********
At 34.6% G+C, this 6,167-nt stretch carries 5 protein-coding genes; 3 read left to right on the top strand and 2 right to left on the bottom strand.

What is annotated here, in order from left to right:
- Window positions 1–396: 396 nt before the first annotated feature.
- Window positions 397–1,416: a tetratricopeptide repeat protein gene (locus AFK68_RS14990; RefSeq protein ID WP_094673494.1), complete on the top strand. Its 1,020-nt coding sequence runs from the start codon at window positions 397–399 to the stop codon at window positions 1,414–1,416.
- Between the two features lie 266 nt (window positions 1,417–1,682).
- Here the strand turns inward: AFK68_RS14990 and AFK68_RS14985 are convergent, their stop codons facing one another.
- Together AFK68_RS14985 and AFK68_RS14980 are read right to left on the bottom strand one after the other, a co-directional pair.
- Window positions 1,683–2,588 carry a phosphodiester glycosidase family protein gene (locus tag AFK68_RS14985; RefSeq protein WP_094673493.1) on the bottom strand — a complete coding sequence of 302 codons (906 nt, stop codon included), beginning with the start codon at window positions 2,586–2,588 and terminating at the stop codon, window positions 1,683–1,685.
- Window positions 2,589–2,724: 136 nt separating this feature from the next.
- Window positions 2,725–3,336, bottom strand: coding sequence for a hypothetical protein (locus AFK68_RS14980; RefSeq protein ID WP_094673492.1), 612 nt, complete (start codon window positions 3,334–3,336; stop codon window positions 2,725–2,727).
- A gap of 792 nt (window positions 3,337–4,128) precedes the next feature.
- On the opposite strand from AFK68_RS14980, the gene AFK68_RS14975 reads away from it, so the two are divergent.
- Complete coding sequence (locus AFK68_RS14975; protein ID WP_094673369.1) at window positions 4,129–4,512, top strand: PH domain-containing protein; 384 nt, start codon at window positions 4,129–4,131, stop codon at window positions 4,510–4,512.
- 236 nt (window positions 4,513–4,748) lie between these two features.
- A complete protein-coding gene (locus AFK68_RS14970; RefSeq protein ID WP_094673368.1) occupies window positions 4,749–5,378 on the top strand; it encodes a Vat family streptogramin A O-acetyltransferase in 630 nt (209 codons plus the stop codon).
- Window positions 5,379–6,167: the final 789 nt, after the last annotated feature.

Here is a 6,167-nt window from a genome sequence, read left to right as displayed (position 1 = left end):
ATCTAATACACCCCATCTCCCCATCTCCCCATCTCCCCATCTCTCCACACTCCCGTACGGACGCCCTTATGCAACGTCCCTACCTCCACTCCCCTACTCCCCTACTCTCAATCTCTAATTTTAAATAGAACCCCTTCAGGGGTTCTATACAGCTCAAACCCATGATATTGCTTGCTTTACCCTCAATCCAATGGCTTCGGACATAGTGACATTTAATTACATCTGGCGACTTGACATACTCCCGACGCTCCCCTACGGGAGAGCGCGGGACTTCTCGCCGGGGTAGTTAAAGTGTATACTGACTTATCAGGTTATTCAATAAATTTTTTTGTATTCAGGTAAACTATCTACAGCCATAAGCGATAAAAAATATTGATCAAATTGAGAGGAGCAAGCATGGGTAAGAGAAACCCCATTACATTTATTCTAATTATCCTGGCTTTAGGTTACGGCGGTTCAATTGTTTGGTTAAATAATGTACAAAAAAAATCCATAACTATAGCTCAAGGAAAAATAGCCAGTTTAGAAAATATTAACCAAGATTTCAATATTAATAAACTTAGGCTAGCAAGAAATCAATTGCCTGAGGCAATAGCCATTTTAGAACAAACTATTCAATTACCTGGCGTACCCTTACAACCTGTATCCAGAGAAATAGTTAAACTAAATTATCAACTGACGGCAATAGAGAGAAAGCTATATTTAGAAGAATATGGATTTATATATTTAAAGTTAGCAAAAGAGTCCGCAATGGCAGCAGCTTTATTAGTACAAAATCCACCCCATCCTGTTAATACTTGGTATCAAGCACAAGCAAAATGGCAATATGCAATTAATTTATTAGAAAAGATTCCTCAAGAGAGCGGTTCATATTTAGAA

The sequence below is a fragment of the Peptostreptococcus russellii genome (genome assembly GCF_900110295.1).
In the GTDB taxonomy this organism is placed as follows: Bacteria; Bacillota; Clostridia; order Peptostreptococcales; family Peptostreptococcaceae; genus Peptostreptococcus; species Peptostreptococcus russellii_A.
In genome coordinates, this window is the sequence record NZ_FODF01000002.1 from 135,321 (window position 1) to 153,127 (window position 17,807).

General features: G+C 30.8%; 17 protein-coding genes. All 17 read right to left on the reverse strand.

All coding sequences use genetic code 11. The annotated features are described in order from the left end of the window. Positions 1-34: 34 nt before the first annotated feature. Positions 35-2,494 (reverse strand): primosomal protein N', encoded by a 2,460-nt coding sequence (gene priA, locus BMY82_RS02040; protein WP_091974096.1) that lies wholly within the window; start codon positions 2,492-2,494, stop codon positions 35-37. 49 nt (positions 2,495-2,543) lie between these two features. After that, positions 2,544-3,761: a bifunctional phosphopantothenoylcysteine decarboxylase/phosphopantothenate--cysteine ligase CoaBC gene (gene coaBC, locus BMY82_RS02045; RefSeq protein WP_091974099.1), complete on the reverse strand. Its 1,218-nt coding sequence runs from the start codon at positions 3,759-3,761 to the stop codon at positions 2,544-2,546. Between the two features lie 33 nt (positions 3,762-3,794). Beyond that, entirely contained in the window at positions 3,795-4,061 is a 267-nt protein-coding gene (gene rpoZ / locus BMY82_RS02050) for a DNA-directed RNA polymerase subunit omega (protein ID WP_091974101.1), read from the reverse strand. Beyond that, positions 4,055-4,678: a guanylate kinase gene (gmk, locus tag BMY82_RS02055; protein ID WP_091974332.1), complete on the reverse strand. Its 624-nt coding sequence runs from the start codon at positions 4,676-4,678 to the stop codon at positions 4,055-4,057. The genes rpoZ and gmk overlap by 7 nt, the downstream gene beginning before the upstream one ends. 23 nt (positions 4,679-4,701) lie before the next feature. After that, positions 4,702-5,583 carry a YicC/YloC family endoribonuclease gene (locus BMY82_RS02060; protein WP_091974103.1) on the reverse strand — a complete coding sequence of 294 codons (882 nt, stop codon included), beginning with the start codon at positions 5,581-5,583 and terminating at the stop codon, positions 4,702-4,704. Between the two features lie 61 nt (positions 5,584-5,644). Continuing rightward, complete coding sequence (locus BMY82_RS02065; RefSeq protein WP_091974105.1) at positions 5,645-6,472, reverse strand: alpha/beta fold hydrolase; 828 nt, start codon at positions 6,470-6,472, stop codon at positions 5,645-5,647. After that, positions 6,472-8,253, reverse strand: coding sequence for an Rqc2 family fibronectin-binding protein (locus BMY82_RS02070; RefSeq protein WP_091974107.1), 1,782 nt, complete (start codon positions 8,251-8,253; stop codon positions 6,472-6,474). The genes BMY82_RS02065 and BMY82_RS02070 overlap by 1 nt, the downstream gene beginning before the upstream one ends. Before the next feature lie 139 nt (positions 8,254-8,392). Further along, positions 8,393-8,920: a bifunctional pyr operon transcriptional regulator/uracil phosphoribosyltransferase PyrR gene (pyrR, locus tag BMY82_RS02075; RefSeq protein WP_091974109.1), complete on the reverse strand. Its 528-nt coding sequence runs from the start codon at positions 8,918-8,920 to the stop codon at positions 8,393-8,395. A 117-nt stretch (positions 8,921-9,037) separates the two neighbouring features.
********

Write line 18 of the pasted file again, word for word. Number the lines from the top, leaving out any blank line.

ATCTAATACACCCCATCTCCCCATCTCCCCATCTCCCCATCTCTCCACACTCCCGTACGGACGCCCTTATGCAACGTCCCTACCTCCACTCCCCTACTCCCCTACTCTCAATCTCTAATTTTAAATAGAACCCCTTCAGGGGTTCTATACAGCTCAAACCCATGATATTGCTTGCTTTACCCTCAATCCAATGGCTTCGGACATAGTGACATTTAATTACATCTGGCGACTTGACATACTCCCGACGCTCCCCTACGGGAGAGCGCGGGACTTCTCGCCGGGGTAGTTAAAGTGTATACTGACTTATCAGGTTATTCAATAAATTTTTTTGTATTCAGGTAAACTATCTACAGCCATAAGCGATAAAAAATATTGATCAAATTGAGAGGAGCAAGCATGGGTAAGAGAAACCCCATTACATTTATTCTAATTATCCTGGCTTTAGGTTACGGCGGTTCAATTGTTTGGTTAAATAATGTACAAAAAAAATCCATAACTATAGCTCAAGGAAAAATAGCCAGTTTAGAAAATATTAACCAAGATTTCAATATTAATAAACTTAGGCTAGCAAGAAATCAATTGCCTGAGGCAATAGCCATTTTAGAACAAACTATTCAATTACCTGGCGTACCCTTACAACCTGTATCCAGAGAAATAGTTAAACTAAATTATCAACTGACGGCAATAGAGAGAAAGCTATATTTAGAAGAATATGGATTTATATATTTAAAGTTAGCAAAAGAGTCCGCAATGGCAGCAGCTTTATTAGTACAAAATCCACCCCATCCTGTTAATACTTGGTATCAAGCACAAGCAAAATGGCAATATGCAATTAATTTATTAGAAAAGATTCCTCAAGAGAGCGGTTCATATTTAGAA